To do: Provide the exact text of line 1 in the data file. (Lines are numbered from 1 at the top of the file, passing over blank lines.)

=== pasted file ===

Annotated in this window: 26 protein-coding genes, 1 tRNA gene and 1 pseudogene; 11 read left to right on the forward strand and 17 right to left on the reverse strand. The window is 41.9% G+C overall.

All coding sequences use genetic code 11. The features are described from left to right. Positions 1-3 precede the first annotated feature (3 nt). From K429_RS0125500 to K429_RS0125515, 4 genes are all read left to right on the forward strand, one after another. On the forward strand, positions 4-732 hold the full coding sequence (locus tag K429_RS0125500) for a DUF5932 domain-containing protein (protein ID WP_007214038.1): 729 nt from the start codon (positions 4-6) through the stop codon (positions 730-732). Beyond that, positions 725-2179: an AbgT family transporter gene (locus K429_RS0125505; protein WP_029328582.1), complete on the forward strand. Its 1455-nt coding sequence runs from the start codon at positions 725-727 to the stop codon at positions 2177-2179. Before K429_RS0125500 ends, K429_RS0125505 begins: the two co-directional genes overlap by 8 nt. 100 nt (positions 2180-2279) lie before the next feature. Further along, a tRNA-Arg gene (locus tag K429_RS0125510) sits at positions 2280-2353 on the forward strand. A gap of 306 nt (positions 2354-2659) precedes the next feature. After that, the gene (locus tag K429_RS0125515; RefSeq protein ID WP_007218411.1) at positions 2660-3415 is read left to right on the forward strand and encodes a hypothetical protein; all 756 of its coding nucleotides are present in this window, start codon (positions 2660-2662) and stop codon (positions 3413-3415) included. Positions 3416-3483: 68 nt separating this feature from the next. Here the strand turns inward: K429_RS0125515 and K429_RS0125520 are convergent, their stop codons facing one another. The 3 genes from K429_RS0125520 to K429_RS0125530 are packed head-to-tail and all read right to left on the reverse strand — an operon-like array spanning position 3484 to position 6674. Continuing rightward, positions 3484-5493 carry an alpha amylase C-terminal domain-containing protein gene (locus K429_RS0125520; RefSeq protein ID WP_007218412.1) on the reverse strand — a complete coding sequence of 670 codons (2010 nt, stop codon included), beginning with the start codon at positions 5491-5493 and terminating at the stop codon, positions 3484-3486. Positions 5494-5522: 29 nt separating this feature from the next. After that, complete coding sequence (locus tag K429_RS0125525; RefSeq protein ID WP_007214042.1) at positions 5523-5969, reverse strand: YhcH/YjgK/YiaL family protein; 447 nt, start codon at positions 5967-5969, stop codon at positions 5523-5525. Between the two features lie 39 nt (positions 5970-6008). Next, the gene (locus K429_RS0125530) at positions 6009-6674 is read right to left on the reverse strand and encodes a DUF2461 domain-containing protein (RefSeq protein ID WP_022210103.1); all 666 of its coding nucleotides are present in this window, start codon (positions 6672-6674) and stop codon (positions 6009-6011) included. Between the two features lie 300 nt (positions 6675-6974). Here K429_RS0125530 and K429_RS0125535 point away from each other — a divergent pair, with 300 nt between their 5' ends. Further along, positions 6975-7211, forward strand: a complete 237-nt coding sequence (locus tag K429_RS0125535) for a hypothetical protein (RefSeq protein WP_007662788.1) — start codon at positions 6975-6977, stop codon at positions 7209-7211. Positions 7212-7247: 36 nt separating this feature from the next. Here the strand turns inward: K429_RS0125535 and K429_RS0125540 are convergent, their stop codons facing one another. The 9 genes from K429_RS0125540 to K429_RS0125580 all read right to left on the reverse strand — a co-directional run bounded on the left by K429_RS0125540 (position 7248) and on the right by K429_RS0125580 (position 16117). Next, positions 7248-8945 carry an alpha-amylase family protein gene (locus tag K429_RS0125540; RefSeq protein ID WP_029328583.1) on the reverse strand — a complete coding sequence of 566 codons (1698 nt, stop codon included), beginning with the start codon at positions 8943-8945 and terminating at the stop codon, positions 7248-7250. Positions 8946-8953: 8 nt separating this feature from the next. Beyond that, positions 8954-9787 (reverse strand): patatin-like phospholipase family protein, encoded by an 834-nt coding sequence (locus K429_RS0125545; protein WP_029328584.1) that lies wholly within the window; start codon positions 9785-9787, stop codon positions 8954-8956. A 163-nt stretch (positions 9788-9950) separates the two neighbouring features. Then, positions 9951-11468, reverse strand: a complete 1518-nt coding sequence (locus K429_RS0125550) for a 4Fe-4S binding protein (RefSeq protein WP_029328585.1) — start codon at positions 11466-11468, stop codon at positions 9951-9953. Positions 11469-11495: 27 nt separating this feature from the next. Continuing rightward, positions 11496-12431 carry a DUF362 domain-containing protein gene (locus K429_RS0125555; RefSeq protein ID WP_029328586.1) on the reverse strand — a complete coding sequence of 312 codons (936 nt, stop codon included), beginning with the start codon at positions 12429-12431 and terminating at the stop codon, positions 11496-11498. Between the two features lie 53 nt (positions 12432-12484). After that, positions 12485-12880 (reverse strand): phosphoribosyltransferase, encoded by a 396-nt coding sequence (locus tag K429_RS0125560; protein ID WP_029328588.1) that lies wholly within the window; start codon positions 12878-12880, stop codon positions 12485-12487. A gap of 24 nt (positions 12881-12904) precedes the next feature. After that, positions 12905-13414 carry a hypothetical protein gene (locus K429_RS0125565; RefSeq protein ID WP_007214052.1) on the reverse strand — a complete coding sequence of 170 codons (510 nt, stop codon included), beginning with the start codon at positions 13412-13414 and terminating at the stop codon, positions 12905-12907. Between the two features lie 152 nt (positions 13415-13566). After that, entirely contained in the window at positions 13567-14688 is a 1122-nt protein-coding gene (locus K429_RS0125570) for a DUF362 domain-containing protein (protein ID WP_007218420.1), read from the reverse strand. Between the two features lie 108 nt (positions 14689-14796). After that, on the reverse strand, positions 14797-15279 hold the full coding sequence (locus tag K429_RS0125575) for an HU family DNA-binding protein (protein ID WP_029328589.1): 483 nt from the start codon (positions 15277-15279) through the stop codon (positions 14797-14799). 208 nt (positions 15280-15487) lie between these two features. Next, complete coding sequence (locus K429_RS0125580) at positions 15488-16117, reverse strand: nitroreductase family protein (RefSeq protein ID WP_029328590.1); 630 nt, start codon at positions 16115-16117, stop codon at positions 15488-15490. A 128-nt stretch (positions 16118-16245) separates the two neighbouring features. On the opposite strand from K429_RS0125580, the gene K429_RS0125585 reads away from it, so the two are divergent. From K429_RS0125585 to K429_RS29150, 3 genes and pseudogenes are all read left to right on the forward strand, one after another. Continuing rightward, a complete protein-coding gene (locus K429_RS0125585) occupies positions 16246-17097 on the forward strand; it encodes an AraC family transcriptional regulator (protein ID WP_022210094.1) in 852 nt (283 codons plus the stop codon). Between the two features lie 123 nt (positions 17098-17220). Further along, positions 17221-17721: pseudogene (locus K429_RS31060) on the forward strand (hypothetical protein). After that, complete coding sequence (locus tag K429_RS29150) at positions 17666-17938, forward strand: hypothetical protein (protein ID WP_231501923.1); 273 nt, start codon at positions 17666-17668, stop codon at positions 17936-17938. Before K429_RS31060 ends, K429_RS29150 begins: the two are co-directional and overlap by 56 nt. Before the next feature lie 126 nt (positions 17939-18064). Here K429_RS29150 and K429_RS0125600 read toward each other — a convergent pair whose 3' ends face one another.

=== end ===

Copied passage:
Annotated in this window: 26 protein-coding genes, 1 tRNA gene and 1 pseudogene; 11 read left to right on the forward strand and 17 right to left on the reverse strand. The window is 41.9% G+C overall.